The Best Lock Box

To find the best lock box, we spent hours on research, testing, interviews with a real estate agent and an experiment where we had a team of locksmiths break some open with hammers and tricks. We think the $33 Kidde Access Point Key Safe is the best lock box for homeowners looking to stash keys for visitors or to store a backup key. The dial format makes it exceptionally difficult for even a professional to decode, and the zinc alloy exterior is as sturdy as you can buy without spending over $400 for a professional kit.

Who needs a lock box?

When we say “lock box,” we’re referring to secure combination boxes for homeowners or renters to store keys so they’re available to other people. Besides being convenient for frequent house guests, lock boxes are a good way to hide keys while doing something outside the house like surfing or running.

If you’re a real estate professional, you don’t need this guide—Supra makes professional-level lock boxes with two-step security that are, as we learned from locksmiths and a veteran real estate agent, the absolute best way to store keys. We looked, but unfortunately there’s no reliable way to get one if you’re a regular citizen. For this review, we looked for boxes that approached the Supra’s build quality.

No lock box will stop a determined criminal

A break-in tool for the Word Lock.

A break-in tool for the Word Lock.

No device will stop a determined and well-equipped criminal. The adage and caveat applies to almost any type of security measure, and it certainly applies here. Even the toughest lock boxes can succumb to an expert’s hands.

We started our testing after researching and finding the most secure brands and models of lock boxes, most of which made from solid metal, usually a zinc alloy, measuring a little under a ¼” thick on each wall and weighing nearly two pounds. Several locksmiths I interviewed from around the Bay Area said that even with this construction, don’t expect much. “If you put a drill in the right place, it’s not that hard to get in,” one said. “If you know which part to attack, I can be in there in less than five minutes.”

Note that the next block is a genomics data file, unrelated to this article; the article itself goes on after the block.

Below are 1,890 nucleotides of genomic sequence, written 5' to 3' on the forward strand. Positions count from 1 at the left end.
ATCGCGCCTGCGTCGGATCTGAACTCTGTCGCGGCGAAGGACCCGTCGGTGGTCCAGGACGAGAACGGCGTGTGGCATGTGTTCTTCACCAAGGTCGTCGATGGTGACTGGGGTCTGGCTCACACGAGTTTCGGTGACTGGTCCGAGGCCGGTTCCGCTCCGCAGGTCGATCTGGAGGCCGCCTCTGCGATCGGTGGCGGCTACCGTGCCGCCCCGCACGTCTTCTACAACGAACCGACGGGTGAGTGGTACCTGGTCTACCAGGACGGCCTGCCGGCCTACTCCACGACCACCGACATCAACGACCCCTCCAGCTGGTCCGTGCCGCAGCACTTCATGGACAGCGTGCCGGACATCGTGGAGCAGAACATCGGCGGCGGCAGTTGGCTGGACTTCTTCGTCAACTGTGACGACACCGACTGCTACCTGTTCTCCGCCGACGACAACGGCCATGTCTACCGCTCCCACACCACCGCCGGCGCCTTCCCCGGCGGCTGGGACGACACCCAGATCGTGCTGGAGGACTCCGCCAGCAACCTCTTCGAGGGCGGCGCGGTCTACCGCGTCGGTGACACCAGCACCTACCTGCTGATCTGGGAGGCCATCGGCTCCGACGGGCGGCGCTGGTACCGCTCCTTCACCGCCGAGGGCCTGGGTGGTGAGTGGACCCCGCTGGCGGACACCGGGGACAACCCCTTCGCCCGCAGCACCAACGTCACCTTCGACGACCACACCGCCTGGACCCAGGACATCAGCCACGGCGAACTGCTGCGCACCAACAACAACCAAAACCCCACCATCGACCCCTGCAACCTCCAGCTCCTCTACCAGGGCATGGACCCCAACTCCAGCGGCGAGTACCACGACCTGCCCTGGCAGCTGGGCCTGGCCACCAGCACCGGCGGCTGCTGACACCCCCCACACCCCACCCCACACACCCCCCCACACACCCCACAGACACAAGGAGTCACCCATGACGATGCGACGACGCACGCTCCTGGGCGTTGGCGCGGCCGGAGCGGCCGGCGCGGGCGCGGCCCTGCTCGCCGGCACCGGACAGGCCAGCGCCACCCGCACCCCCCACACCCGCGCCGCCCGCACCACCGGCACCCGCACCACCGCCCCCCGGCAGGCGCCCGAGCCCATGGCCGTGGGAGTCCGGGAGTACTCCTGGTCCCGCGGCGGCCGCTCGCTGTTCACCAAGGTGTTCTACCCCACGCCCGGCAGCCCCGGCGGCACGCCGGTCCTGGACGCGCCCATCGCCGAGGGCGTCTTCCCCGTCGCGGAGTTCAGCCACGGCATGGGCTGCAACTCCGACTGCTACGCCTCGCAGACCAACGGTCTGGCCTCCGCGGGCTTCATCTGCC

The good news is that if you’re smart about where you place and the lock box (more on that later), you can minimize your chances of any persona non grata getting at your keys and infiltrating your car or house. A lock box placed in a clever location is more secure than an ostensibly bomb-proof container left in the open.

What makes a good lock box?

Before discussing strategies, we can look at the technology that’s available to us. The most secure lock boxes are the wall-mount boxes that have holes underneath the box’s secure door through which you can drive included screws. As we said, a determined thief with a crowbar or sledgehammer might be able to break a wall-mounted box, but doing so would cause a scene and draw enough attention to the deed to dissuade a break-in. As multiple locksmiths mentioned, at some point it’s just easier to bust down a front door.

These mount boxes are better than the alternative: shackle-style boxes with a U-loop that goes over a doorknob or gate for convenience. Ignore these. As one locksmith explained to me, a quick snip with bolt cutters will get through the loop on most model. If this happens, the perp can take the box away and use all of his faculties to break in without worrying about onlookers.

That said, there are a few circumstances when shackle boxes are ideal. When surfing, for example, if you need a lock box but can’t drill into your bumper, do your best with a shackle model. Try to hide it in the undercarriage. Leaving one on the car door handle, as some products suggest, makes for an obvious target, especially in an empty parking lot.

How they open

There are three common lock mechanisms. Push-button locks, which allow you to set a numerical combination you can punch in any order; wheel models, which use (typically) four vertical scrolling wheels with numbers or letters to form a combination; and dial models, for you enter the combination using one rotating dial like on a classic padlock on a high school locker.

We don’t recommend wheel models in any circumstance. All of our experts interviewed said that it’s easy to use a flashlight and piece of metal to peer inside the wheels and spot the combination.

Unless convenience is a priority, we’d avoid a push-button model, even though nearly all of the most reputed and heavy duty lock boxes are set up in that format.

With a push-button model, you open the box and use a piece of plastic inside to turn the knobs of the numbers you want for the combination. It’s as simple as it sounds, but there’s a major drawback: the numbers can be pressed in any sequence, so if your combo is 3-2-1, you can open it by pressing 2-1-3, or 1-2-3, and so on.

Whichever way you go, use cunning to make a break-in as difficult as possible for a potential perp.